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The Disenchanted Souls in the Streets

11/27/2017 - 12h11

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PAULA CESARINO COSTA

A year after the Olympics, the State of Rio de Janeiro has broken a lamentable record. Champions of backroom dealing, the majority of the members of the top tier of the Executive and Legislative branches of government in the Fluminense state from the last 20 years are currently incarcerated, under investigation on various charges of diverting public funds.

The line-up is impressive. Former governors Anthony Garotinho (1999-2002), Rosinha Garotinho (2003-2007) and Sérgio Cabral(2007-2014) are imprisoned. This dragnet also managed to put former first-lady Adriana Ancelmo behind bars. Former presidents of the Legislative Assembly Jorge Picciani and Paulo Melo add even more weight to the nefarious escalation of detainees that shared the exercise of power in the state.

As if that weren't enough, powerful former secretaries of State and the businessmen that they were involved with in their crimes with are also being held.

What remains of the group is with governor Luiz Fernando Pezão who had his term revoked by the Regional Electoral Tribunal but has managed to stay in power by appealing his sentence to a higher court.

There is no parameter in the history of recent Brazilian politics of a scandal of this dimension in state governments. In addition to the political scenario, the crisis is also financial.

Rio, the second largest state economy in the country, declared a state of public calamity in 2016, hasn't paid suppliers, is behind in salaries (public servants still haven't received their year-end 13th salaries, has laid waste to hospitals, and has dismantled public safety and security policy.

The situation started deteriorating immediately after the Olympic Games. At the same time, coincidentally, Folha emptied out it journalistic ranks in Rio.

Since then, it has been ceding the advantage in major coverage involving the State: operations resulting from the s0-called Car Wash investigation, widespread annihilation of political leadership, disputes among criminal factions, dismantling of public safety and security policy, which until recently had been handled successfully, and the bankruptcy of the education and health systems.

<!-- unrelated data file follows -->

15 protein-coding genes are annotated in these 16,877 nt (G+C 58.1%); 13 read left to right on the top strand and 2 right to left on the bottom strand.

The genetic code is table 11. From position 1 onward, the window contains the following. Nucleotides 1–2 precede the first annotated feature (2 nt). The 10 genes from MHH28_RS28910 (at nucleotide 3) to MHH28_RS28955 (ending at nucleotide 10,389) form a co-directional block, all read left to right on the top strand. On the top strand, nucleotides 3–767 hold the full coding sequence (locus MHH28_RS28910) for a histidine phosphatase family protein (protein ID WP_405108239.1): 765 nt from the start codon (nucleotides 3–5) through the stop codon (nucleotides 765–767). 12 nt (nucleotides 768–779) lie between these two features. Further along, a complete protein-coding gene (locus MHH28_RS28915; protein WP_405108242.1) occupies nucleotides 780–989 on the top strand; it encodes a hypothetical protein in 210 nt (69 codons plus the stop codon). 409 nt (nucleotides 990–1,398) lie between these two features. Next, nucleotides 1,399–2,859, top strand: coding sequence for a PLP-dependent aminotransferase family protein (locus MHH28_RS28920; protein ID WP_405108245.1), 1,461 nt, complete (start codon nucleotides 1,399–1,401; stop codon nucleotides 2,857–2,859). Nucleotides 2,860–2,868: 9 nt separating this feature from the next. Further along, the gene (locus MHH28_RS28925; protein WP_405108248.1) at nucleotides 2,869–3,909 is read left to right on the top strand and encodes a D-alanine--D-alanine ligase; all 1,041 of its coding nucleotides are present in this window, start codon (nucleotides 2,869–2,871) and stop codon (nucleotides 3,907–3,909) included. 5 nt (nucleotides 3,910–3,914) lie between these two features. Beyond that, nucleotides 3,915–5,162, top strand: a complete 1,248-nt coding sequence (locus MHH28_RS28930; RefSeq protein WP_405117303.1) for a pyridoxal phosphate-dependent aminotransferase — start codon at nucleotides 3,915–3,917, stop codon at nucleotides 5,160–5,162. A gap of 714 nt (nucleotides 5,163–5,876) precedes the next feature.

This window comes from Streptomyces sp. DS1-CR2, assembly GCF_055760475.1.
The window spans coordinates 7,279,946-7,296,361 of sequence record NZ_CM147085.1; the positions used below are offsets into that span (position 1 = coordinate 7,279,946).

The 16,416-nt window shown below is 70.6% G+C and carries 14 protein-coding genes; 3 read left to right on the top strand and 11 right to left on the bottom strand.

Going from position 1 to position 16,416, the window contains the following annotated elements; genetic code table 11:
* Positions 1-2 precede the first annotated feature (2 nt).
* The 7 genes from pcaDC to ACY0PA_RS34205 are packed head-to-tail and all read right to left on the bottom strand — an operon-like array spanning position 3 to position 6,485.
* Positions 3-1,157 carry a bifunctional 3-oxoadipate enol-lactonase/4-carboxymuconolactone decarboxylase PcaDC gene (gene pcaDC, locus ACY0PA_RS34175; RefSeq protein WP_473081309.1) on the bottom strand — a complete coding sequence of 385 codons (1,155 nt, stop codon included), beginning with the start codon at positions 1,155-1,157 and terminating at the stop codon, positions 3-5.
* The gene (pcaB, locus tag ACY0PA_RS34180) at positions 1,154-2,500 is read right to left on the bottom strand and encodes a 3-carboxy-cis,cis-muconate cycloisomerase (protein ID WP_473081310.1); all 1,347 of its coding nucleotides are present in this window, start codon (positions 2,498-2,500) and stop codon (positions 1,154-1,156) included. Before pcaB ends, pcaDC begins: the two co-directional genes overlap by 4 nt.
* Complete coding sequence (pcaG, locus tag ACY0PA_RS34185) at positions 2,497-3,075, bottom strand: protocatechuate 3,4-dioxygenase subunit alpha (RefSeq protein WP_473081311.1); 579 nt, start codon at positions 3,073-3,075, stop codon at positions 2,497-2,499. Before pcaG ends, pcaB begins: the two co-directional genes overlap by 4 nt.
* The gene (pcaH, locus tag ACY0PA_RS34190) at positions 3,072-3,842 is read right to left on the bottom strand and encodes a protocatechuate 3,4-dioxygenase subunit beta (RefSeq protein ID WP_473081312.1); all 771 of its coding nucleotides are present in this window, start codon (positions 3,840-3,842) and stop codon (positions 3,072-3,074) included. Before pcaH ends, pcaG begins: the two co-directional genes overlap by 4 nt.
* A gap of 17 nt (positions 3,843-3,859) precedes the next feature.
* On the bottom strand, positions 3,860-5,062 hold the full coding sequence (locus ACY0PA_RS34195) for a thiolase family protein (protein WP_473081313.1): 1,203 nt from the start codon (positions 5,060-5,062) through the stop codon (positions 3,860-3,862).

Although it has managed to pull together some good reporting in 2017, Folha hasn't risen to the challenge merited by the seriousness of any of the themes it has covered.

Many readers have gotten the impression that with the Olympics ending, the newspaper found no reason to maintain Rio as a journalistic priority. A similar reaction can be seen in what has been done by international media organizations. Many of them have downsized or eliminated their structures in the city.

If the decisions made by foreign organizations are understandable, one has to question the change in priority by Folha. The clear result is that the newspaper has lost variety, depth and agility in news coverage. This week it was the last of the major newspapers to publish the arrest of Anthony and Rosinha Garotinho.

Copywriting editor Roberto Dias said that there was a specific failure in the case cited and that the newspaper "is more agile in Rio than [ever] before".

It isn't the first time this kind of thing has happened. During Operation Unfair Play, which looked into the purchasing of votes during the 2016-Rio election, the newspaper was slow to get involved in the case and then to exhibit editorial forcefulness. And a vigorous investigation by the newspaper was to be expected regarding the case of Carlos Arthur Nuzman who ran Brazilian sports for decades and ended up being arrested.

Even in the day-by-day developments in the Car Wash operations in Rio Folha has been at a disadvantage compared to its competitors, and managed to provide coverage with major gaps, like the story that reported, erroneously, that the most valuable gem stones in the alleged Cabral-Ancelmo money laundering scheme had been apprehended.

Roberto Dias points out that Folha has conducted Datafolha polling and research in Rio like none ever done before and that this has been picked up in coverage from the competition.

There has been a noticeable attempted by the newspaper to invest in differentiated reporting like the series of chronicles on Car Wash, with the aim of giving the reader something more than the television and internet news sites.
But more should be expected from the largest newspaper in the country with the widest national influence.

In my opinion, Folha needs to recalibrate its tools to adequately deal with the dimension of the tragedy in the Fluminense.

Rio is the echo chamber for a profound national crisis. The city where João do Rio (pseudonym of the Brazilian journalist, short-story writer and playwright João Paulo Emílio Cristóvão dos Santos Coelho Barreto) chased enchanted souls in the streets has turned into a political and administrative zombie.

Translated by LLOYD HARDER

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